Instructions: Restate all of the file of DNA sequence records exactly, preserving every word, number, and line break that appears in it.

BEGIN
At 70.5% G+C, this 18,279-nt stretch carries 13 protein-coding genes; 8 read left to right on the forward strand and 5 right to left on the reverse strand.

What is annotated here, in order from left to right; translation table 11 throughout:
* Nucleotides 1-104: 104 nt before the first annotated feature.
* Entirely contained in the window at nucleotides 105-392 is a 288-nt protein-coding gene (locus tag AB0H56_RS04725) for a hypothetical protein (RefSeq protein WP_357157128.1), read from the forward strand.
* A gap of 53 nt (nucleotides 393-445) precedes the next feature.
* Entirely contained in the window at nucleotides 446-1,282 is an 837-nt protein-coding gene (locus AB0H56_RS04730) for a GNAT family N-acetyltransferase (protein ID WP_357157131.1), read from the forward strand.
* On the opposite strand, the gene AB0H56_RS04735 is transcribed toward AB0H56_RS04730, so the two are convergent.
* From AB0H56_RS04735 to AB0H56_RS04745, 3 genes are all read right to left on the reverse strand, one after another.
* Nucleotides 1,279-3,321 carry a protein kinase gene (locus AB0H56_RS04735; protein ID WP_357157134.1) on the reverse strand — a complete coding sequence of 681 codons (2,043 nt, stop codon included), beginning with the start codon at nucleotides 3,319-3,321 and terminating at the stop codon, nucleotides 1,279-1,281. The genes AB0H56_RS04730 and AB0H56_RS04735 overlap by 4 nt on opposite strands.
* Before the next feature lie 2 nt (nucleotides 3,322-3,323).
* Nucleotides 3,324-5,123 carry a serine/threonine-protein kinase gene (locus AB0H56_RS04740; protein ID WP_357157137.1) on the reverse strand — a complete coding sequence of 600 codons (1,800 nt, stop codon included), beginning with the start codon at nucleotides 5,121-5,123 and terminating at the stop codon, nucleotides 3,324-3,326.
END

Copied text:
At 70.5% G+C, this 18,279-nt stretch carries 13 protein-coding genes; 8 read left to right on the forward strand and 5 right to left on the reverse strand.

What is annotated here, in order from left to right; translation table 11 throughout:
* Nucleotides 1-104: 104 nt before the first annotated feature.
* Entirely contained in the window at nucleotides 105-392 is a 288-nt protein-coding gene (locus tag AB0H56_RS04725) for a hypothetical protein (RefSeq protein WP_357157128.1), read from the forward strand.
* A gap of 53 nt (nucleotides 393-445) precedes the next feature.
* Entirely contained in the window at nucleotides 446-1,282 is an 837-nt protein-coding gene (locus AB0H56_RS04730) for a GNAT family N-acetyltransferase (protein ID WP_357157131.1), read from the forward strand.
* On the opposite strand, the gene AB0H56_RS04735 is transcribed toward AB0H56_RS04730, so the two are convergent.
* From AB0H56_RS04735 to AB0H56_RS04745, 3 genes are all read right to left on the reverse strand, one after another.
* Nucleotides 1,279-3,321 carry a protein kinase gene (locus AB0H56_RS04735; protein ID WP_357157134.1) on the reverse strand — a complete coding sequence of 681 codons (2,043 nt, stop codon included), beginning with the start codon at nucleotides 3,319-3,321 and terminating at the stop codon, nucleotides 1,279-1,281. The genes AB0H56_RS04730 and AB0H56_RS04735 overlap by 4 nt on opposite strands.
* Before the next feature lie 2 nt (nucleotides 3,322-3,323).
* Nucleotides 3,324-5,123 carry a serine/threonine-protein kinase gene (locus AB0H56_RS04740; protein ID WP_357157137.1) on the reverse strand — a complete coding sequence of 600 codons (1,800 nt, stop codon included), beginning with the start codon at nucleotides 5,121-5,123 and terminating at the stop codon, nucleotides 3,324-3,326.